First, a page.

E-Scooters And Personal Injuries
E-scooters are similar to manual kick scooters, however, instead of being powered by the rider, they are powered by an electric motor, capable of speeds of up to 20 kilometres an hour. E‑scooters are becoming an accepted form of transportation for many people in Ottawa.
Ottawa ran an electric scooter pilot project between July and October, 2020. It proved to be very popular. There were only 600 e‑scooters available yet nearly 73,000 unique riders used scooters and took a combined 238,000 trips. Some weekends in July and August had up to 4,500 rides a day.
Based on the success of the pilot project, the City decided to allow 1,500 rentable e‑scooters on the streets this year. The City also plans to explore a potential “satellite program” with 300 scooters in an Ottawa suburb. At the same time, the City’s Transportation Department has decided not to have a bike‑share program because it would be too expensive.
The use of e‑scooters does not come without risks. Results from a study conducted by the Public Health and Transportation Departments in Austin, Texas, in association with the Centers for Disease Control and Prevention (CDC), showed that, during the 87-day study period, 271 individuals were identified with e‑scooter related injury accidents. The study’s findings included the following:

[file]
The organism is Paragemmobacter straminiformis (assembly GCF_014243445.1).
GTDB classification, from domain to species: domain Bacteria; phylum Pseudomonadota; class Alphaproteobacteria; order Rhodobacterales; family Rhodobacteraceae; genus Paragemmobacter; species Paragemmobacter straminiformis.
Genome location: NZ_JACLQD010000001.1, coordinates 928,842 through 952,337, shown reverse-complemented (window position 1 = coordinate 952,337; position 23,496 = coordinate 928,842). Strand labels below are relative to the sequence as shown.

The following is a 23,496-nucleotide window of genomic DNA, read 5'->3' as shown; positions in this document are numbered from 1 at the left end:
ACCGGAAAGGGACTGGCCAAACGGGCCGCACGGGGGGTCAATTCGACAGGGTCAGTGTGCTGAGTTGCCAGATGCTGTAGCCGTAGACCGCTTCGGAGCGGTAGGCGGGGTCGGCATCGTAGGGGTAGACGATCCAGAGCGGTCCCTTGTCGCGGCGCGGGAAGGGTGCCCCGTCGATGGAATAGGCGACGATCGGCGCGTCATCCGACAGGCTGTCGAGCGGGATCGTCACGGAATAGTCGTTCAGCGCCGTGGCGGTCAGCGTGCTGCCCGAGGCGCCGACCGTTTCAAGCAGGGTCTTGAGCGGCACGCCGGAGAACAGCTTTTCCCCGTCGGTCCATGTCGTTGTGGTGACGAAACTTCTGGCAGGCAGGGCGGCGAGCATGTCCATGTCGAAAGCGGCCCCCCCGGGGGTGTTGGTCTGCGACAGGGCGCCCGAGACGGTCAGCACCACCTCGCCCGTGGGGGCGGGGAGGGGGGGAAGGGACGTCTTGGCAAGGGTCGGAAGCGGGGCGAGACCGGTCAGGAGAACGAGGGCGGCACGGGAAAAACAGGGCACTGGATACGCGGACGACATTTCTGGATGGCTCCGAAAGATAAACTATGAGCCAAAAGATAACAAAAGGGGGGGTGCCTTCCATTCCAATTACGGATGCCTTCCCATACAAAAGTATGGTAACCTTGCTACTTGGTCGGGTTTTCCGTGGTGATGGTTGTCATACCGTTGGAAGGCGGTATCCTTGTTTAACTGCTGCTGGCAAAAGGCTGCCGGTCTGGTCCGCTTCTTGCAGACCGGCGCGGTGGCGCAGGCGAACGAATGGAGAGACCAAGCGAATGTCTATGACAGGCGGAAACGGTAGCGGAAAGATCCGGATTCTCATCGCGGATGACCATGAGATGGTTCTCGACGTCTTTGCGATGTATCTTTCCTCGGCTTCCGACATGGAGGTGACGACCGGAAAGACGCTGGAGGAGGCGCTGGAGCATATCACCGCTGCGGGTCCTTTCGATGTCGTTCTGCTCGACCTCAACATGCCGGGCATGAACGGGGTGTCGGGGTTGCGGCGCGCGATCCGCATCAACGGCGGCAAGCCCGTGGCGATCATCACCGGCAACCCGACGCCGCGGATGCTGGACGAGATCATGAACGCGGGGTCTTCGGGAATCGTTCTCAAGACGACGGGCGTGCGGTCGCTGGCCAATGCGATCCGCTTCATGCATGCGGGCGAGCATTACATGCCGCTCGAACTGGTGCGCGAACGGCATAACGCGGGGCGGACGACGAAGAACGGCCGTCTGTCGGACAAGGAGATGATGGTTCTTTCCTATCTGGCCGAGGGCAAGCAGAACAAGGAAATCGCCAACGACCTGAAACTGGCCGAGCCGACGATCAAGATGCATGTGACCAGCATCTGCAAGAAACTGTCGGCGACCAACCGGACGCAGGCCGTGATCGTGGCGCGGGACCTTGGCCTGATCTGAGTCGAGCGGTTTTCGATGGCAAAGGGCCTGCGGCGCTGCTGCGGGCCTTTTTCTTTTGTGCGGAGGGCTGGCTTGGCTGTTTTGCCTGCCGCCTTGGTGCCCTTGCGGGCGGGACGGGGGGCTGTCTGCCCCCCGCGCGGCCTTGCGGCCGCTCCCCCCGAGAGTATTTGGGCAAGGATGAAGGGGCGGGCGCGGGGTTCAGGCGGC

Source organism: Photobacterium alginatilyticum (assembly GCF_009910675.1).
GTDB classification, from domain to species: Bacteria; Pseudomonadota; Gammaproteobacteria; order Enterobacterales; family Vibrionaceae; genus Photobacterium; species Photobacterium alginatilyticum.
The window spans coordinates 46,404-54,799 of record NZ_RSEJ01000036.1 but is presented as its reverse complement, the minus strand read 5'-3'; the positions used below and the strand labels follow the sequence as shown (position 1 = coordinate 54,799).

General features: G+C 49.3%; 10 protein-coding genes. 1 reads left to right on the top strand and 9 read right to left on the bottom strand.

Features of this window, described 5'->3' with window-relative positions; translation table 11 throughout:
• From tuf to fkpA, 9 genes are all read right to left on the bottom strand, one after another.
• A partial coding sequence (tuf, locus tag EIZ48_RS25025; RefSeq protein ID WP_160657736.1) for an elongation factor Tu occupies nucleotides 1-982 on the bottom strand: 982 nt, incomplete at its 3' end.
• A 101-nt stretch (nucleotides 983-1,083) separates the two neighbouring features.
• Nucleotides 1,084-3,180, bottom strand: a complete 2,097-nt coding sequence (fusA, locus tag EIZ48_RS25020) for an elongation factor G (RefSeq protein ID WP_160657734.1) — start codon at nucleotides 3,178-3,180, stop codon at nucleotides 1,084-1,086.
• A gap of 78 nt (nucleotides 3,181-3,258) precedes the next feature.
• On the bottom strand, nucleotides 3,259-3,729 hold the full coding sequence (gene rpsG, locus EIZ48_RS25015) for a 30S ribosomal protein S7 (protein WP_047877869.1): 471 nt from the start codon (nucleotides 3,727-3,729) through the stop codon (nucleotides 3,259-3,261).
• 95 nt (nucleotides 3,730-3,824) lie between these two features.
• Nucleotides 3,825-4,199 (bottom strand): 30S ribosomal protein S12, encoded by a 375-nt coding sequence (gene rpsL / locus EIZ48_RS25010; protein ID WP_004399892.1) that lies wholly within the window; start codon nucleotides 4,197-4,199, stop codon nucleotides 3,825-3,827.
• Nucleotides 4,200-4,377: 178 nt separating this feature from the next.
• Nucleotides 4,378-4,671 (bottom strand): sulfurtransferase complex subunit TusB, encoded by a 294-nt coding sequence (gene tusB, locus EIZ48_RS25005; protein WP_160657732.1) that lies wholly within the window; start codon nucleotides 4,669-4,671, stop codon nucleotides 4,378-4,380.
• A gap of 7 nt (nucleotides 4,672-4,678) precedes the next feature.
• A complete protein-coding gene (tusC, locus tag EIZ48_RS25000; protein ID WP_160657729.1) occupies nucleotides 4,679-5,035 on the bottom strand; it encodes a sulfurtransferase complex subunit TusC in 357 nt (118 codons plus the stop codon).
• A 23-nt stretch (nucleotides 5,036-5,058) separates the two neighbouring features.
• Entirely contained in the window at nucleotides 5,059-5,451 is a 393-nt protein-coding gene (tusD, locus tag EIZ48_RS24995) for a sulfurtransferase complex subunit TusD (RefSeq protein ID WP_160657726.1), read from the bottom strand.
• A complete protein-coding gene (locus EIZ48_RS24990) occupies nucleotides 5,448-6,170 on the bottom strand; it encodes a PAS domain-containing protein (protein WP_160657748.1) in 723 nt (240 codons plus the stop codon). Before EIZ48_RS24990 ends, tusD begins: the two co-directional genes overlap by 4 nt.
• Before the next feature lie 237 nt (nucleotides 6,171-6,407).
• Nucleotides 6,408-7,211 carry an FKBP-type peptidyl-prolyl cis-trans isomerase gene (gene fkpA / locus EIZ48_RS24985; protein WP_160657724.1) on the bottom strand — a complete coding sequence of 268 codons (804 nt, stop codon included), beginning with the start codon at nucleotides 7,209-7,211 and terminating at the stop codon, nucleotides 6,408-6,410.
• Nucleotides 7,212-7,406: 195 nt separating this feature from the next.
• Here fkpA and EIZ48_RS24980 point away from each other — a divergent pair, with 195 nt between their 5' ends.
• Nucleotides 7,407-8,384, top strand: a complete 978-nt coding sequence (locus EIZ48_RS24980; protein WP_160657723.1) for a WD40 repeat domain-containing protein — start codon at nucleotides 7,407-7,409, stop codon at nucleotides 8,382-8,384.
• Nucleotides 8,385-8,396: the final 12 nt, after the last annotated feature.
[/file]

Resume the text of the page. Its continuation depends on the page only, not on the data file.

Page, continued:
- Less than 1% of riders reported wearing a helmet;
- 45% of all injuries were head injuries;
- 52% of e-scooter injury accidents occurred in the street;
- 29% involved first-time riders; and
- 18% involved motor vehicles.
The study concluded that a high proportion of e‑scooter related injuries involve preventable risk factors, such as the lack of helmet use.
Not surprisingly, e-scooters in Ottawa presented some safety concerns. Roughly 4,500 residents, a mix of riders and non-riders, responded to a survey giving feedback on the e-scooter pilot. Pedestrians feeling unsafe on sidewalks, where scooters were also traveling, was a common safety concern, with 72 per cent of respondents encountering people riding on the sidewalks. On the other hand, e‑scooter users reported not liking using the roads because they felt unsafe near cars, trucks and buses.
In order to address this issue, the City’s announcement of the 2021 e‑scooter project said that, to address concerns about improper parking and users riding on sidewalks, operators would have to provide a way to report improperly parked e‑scooters in the app, monitoring, and moving them as needed, and warning or removing riders for parking violations. There will also be some designated parking areas, with operators providing incentives to park in them.
Liability for Negligent E-scooter Operation
If the operator of an e‑scooter injures someone else, they can be held liable to compensate the injured person if they were riding in a negligent manner. Riding on the sidewalk is prohibited. Operating an e‑scooter at a speed which is excessive, given the circumstances, can be dangerous. An e‑scooter operator who strikes a pedestrian while riding on the sidewalk, or at an excessive speed, will likely be found to be negligent.